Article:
Don’t lose the white entry slip given to you by immigration when you enter the country, as you will need to hand it back when exiting.
Do check, before leaving home, the number of days you are allowed to stay in Peru (for most tourists it is 90 days). Immigration officials might stamp 30 days unless you have requested otherwise.
Don’t carry your passport with you each day; keep it and your bank cards in a safe location, such as a hotel safe. Instead, carry photocopies of your passport.
Do take adapter plugs. Peru is a confusion of U.S.-style flat-pin plugs and European-style round-pin plugs. It’s best to be prepared for both.
Passport/Visa Requirements: A passport and proof of onward passage are needed by citizens of Australia, Canada, the U.K. and the U.S. for tourist visits of 183 days or less.
All U.S. citizens must have a passport when traveling by air to or from Bermuda, Canada, the Caribbean, Central and South America and Mexico. Citizens of Canada, Mexico and the British Overseas Territory of Bermuda also must have a passport or other designated secure document to enter the U.S.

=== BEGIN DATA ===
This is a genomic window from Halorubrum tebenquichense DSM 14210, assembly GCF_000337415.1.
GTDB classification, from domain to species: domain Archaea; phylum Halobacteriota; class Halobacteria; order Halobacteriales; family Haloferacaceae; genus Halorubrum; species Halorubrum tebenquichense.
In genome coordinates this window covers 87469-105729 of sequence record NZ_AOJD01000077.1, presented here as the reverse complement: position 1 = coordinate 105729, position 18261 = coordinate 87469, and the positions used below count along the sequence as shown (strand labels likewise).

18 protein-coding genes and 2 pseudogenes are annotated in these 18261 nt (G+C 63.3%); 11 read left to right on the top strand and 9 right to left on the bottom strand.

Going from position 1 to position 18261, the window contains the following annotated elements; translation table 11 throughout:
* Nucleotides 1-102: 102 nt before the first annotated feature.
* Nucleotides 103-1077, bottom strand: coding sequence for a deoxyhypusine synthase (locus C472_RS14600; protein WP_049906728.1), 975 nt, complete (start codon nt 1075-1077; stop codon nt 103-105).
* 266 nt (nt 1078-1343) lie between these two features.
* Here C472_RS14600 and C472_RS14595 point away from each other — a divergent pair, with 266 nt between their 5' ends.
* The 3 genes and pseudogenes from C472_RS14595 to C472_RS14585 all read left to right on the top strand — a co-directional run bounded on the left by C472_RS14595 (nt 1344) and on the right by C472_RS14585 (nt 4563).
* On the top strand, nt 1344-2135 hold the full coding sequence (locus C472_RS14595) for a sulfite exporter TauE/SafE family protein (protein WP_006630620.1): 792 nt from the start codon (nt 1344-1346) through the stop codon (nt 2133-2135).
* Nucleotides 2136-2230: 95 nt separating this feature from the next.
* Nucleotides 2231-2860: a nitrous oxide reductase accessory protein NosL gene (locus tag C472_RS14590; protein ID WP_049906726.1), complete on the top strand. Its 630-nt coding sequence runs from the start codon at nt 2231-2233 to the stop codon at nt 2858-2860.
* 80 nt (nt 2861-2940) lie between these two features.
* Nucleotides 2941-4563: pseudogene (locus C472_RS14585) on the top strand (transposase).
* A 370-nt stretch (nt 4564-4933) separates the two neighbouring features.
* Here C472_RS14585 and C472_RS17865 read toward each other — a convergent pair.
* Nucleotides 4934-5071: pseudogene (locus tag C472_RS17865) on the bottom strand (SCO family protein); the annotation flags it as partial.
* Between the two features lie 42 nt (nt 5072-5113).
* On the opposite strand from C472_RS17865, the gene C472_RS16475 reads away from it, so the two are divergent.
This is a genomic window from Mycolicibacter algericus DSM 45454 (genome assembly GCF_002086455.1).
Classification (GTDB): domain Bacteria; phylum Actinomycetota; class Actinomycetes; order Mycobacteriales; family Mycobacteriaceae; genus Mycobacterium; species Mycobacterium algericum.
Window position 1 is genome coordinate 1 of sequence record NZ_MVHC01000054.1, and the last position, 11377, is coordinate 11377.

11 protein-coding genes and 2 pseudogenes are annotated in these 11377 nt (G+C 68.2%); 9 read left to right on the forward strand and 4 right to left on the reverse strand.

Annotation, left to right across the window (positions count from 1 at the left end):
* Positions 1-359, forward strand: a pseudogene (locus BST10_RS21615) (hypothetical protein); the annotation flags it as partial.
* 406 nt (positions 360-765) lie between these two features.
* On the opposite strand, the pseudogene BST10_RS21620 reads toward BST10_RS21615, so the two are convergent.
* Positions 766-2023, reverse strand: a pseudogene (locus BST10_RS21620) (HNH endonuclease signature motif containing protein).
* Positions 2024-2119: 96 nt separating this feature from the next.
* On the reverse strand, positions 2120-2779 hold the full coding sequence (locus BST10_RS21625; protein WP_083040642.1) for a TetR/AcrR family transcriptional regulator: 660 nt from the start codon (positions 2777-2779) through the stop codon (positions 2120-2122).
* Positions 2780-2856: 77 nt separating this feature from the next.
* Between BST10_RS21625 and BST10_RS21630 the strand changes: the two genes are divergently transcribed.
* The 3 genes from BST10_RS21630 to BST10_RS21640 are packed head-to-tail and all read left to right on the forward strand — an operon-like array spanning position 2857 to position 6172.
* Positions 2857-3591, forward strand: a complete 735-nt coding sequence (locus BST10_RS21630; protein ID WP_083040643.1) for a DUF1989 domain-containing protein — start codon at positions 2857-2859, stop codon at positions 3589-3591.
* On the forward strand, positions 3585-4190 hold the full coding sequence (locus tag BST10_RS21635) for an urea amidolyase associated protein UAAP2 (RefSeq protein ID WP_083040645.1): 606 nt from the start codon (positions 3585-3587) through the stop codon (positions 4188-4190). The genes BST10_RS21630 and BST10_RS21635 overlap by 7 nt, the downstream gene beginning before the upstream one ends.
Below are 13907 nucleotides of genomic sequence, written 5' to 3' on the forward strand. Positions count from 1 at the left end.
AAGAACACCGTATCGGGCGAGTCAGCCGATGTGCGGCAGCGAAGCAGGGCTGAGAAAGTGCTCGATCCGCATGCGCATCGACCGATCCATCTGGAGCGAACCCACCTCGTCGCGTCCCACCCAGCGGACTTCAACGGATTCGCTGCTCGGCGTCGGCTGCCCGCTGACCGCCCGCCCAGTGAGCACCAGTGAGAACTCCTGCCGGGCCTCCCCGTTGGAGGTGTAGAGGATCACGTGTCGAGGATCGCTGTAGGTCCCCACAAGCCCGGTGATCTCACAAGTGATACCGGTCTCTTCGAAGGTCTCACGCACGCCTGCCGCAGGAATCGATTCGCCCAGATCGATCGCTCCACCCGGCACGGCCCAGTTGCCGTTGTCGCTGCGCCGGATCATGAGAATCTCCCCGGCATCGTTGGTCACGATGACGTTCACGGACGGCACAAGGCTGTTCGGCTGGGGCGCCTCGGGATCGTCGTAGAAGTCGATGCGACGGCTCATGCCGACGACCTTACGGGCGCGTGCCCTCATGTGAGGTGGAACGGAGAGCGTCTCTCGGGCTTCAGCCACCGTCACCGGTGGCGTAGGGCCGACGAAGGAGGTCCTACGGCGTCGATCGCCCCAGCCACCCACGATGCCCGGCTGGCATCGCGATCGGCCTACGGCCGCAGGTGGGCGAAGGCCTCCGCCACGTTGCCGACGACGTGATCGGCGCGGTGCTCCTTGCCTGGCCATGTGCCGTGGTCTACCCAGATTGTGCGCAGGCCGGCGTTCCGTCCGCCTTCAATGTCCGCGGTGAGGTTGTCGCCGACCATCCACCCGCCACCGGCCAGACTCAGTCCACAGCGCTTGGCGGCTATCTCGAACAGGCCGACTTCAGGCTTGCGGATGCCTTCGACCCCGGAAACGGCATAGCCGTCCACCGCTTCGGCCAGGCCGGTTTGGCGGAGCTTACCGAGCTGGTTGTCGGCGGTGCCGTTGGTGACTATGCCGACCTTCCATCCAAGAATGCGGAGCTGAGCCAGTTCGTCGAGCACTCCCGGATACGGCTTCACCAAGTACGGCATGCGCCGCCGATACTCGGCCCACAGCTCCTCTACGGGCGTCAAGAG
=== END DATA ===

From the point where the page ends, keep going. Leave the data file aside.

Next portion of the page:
Passports are required for land crossings at the Canadian and Mexican borders with the U.S. and for cruise passengers returning to the U.S. from Mexico, the Caribbean, Canada or Bermuda. Reconfirm travel-document requirements with your carrier prior to departure.
Languages: Spanish, Quechua, Aymara.
Predominant Religions: Christian (Roman Catholic).
Time Zone: 5 hours behind Greenwich Mean Time (-5 GMT). Daylight Saving Time is not observed.
Voltage Requirements: 220 volts.
Telephone Codes: 51, country code; 01,city code for Lima. From outside Peru, do not dial 0 after the 51; 051,city code for Puno; 054,city code for Arequipa; 065,city code for Iquitos; 084,city code for Cusco.
Peru’s currency is the Nuevo Sol, available in bills of 10, 20, 50, 100 and 200 nuevos soles. It has been relatively stable to the dollar in recent years, exchanging for about three soles to the dollar. When exchanging dollars, take crisp, new, untorn bills. Money changers and banks will refuse to change even slightly damaged notes. Try to acquire small bills whenever changing money—there seems to be a constant shortage of change in Peruvian cities.
Don’t accept bills that are torn or taped—no matter how slightly—because almost no one will accept them: Counterfeiting is a problem in Peru. Check your bills by holding them up to a light. You should see a watermark and a very small strip that says Peru 50 or Peru 20 depending on the denomination of the bill.